Métaphore linguistique du jour

Kory Stamper, Word by Word, 2017, couverture

Découverte de cette phrase de Kory Stamper, tirée de Word by Word. The Secret Life of Dictionaries (New York, Pantheon, 2017, 320 p.), dans un tweet de John Overholt :

We think of English as a fortress to be defended, but a better analogy is to think of English as a child. We love and nurture it into being, and once it gains gross motor skills, it starts going exactly where we don’t want it to go : it heads right for the goddamned electrical sockets. We dress it in fancy clothes and tell it to behave, and it comes home with its underwear on its head and wearing someone else’s socks. As English grows, it lives its own life, and this is right and healthy. Sometimes English does exactly what we think­ it should; sometimes it goes places we don’t like and thrives there in spite of all our worrying. We can tell it to clean itself up and act more like Latin; we can throw tantrums and start learning French instead. But we will never really be the boss of it. And that’s why it flourishes.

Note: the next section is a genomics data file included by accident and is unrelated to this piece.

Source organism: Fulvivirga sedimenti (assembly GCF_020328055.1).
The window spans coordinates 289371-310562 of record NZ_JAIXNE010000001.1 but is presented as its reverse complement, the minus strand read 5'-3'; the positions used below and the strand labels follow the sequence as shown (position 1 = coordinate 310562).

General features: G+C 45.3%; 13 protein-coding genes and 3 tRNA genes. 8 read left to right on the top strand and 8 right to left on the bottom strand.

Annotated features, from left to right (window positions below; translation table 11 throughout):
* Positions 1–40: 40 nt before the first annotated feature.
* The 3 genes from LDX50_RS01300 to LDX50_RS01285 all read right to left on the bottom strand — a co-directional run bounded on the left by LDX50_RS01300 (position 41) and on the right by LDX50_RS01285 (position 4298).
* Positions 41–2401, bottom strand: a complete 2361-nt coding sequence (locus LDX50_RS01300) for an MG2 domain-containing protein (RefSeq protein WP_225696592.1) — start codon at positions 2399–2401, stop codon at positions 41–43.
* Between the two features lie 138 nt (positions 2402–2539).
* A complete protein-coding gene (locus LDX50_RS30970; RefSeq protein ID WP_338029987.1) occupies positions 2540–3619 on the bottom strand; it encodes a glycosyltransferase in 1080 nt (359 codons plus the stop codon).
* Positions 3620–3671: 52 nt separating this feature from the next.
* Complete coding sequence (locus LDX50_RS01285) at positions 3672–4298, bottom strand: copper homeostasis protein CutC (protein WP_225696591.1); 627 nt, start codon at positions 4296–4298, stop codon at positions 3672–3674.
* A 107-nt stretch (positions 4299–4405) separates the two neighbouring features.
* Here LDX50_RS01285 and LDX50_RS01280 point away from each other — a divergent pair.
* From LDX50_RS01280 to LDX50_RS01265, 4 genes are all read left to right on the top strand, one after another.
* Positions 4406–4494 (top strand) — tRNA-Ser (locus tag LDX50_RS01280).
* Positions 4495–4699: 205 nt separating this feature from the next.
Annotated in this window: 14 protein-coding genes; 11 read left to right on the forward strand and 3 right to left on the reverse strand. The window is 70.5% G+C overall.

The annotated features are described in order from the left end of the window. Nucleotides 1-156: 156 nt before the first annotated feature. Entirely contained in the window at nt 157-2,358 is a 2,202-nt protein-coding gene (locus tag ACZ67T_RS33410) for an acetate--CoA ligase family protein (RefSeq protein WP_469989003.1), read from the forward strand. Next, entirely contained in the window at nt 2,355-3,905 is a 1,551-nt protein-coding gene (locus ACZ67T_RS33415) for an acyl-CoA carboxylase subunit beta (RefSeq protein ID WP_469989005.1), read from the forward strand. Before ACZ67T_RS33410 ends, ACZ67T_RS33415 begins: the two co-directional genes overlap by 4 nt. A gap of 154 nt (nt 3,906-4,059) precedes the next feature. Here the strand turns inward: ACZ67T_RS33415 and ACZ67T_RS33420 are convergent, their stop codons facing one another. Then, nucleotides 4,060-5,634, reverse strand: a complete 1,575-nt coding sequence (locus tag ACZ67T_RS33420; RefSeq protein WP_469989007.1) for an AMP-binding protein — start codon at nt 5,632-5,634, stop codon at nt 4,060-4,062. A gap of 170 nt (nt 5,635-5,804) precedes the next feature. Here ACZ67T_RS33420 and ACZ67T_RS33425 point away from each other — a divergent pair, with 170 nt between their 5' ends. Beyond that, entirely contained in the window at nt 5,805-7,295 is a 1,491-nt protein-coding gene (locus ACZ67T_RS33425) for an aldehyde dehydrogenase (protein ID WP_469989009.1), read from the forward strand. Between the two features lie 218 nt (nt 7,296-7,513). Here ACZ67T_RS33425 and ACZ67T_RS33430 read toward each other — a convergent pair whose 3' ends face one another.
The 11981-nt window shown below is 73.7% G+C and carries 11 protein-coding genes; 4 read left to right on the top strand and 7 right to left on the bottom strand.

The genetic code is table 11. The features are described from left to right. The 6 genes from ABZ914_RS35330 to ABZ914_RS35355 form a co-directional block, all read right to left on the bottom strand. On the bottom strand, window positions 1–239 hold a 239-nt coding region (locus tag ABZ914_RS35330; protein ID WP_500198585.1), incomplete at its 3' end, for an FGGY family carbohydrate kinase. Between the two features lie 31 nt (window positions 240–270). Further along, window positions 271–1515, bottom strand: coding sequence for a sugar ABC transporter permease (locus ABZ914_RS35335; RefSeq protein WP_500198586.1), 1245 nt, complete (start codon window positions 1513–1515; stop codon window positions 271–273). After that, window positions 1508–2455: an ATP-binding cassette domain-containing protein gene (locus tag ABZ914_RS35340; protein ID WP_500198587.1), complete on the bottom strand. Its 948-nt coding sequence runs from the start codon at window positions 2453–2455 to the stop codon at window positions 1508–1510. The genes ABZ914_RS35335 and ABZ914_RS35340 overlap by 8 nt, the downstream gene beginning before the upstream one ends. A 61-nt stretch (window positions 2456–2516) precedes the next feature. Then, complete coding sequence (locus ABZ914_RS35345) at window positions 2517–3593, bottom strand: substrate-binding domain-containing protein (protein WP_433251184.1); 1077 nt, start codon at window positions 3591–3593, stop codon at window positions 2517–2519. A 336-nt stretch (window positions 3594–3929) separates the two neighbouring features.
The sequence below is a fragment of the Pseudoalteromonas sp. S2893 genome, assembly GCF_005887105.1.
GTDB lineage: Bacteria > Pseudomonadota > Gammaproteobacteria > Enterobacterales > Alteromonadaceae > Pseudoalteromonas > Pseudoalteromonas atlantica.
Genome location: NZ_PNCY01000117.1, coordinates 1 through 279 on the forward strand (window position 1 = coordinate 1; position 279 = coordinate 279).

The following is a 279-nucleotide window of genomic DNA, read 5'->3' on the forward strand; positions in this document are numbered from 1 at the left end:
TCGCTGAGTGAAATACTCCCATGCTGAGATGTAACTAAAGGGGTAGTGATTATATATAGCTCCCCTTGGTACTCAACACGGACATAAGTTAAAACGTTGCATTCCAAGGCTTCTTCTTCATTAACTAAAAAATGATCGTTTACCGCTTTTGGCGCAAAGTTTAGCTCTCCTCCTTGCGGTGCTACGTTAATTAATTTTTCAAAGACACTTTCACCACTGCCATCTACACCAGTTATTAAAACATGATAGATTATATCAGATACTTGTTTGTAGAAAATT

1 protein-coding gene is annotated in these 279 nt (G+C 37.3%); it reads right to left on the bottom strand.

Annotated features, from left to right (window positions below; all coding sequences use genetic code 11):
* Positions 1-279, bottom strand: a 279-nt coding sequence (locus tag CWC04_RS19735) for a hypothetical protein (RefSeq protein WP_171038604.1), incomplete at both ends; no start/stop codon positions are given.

L’anglais n’est pas une forteresse à défendre, mais un enfant avec son indépendance vis-à-vis de ses parents, quoi que ceux-ci veuillent lui imposer. On pourrait évidemment dire la même chose de toutes les autres langues, y compris le français.

CC BY-NC 4.0 Cette œuvre est sous Licence Creative Commons Internationale Attribution-Pas d'Utilisation Commerciale 4.0.

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